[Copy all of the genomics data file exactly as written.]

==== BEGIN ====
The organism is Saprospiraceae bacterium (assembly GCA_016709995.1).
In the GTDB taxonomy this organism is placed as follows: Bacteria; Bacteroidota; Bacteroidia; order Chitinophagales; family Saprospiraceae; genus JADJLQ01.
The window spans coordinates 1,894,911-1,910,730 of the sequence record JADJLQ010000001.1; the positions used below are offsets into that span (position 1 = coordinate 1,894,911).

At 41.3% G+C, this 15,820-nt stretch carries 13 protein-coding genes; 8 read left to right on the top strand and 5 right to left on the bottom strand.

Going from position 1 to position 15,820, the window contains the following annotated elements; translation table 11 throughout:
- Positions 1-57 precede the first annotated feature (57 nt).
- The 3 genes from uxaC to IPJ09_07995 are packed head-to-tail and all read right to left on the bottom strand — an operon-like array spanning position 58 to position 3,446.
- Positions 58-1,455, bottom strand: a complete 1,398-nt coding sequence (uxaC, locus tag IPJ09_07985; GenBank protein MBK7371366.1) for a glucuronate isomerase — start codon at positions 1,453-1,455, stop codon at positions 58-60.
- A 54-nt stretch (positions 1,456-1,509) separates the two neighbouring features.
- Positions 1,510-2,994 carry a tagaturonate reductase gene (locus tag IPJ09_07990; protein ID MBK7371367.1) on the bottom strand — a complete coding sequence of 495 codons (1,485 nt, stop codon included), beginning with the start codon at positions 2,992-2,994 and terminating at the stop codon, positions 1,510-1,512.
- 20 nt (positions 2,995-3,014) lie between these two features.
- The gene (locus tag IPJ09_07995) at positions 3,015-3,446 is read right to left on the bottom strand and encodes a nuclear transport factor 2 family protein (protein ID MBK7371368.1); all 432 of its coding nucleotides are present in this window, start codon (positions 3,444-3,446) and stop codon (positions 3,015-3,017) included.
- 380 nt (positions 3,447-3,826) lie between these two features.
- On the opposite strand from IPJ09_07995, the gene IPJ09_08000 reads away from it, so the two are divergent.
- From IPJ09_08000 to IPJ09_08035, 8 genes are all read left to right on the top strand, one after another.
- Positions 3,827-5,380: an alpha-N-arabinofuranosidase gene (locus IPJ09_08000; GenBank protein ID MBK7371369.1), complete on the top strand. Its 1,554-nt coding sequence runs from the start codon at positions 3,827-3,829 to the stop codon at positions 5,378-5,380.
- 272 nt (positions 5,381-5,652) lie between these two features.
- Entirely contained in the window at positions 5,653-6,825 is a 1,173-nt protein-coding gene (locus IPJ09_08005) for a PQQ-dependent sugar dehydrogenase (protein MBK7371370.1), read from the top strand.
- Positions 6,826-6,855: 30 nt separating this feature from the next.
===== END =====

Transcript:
The organism is Saprospiraceae bacterium (assembly GCA_016709995.1).
In the GTDB taxonomy this organism is placed as follows: Bacteria; Bacteroidota; Bacteroidia; order Chitinophagales; family Saprospiraceae; genus JADJLQ01.
The window spans coordinates 1,894,911-1,910,730 of the sequence record JADJLQ010000001.1; the positions used below are offsets into that span (position 1 = coordinate 1,894,911).

At 41.3% G+C, this 15,820-nt stretch carries 13 protein-coding genes; 8 read left to right on the top strand and 5 right to left on the bottom strand.

Going from position 1 to position 15,820, the window contains the following annotated elements; translation table 11 throughout:
- Positions 1-57 precede the first annotated feature (57 nt).
- The 3 genes from uxaC to IPJ09_07995 are packed head-to-tail and all read right to left on the bottom strand — an operon-like array spanning position 58 to position 3,446.
- Positions 58-1,455, bottom strand: a complete 1,398-nt coding sequence (uxaC, locus tag IPJ09_07985; GenBank protein MBK7371366.1) for a glucuronate isomerase — start codon at positions 1,453-1,455, stop codon at positions 58-60.
- A 54-nt stretch (positions 1,456-1,509) separates the two neighbouring features.
- Positions 1,510-2,994 carry a tagaturonate reductase gene (locus tag IPJ09_07990; protein ID MBK7371367.1) on the bottom strand — a complete coding sequence of 495 codons (1,485 nt, stop codon included), beginning with the start codon at positions 2,992-2,994 and terminating at the stop codon, positions 1,510-1,512.
- 20 nt (positions 2,995-3,014) lie between these two features.
- The gene (locus tag IPJ09_07995) at positions 3,015-3,446 is read right to left on the bottom strand and encodes a nuclear transport factor 2 family protein (protein ID MBK7371368.1); all 432 of its coding nucleotides are present in this window, start codon (positions 3,444-3,446) and stop codon (positions 3,015-3,017) included.
- 380 nt (positions 3,447-3,826) lie between these two features.
- On the opposite strand from IPJ09_07995, the gene IPJ09_08000 reads away from it, so the two are divergent.
- From IPJ09_08000 to IPJ09_08035, 8 genes are all read left to right on the top strand, one after another.
- Positions 3,827-5,380: an alpha-N-arabinofuranosidase gene (locus IPJ09_08000; GenBank protein ID MBK7371369.1), complete on the top strand. Its 1,554-nt coding sequence runs from the start codon at positions 3,827-3,829 to the stop codon at positions 5,378-5,380.
- 272 nt (positions 5,381-5,652) lie between these two features.
- Entirely contained in the window at positions 5,653-6,825 is a 1,173-nt protein-coding gene (locus IPJ09_08005) for a PQQ-dependent sugar dehydrogenase (protein MBK7371370.1), read from the top strand.
- Positions 6,826-6,855: 30 nt separating this feature from the next.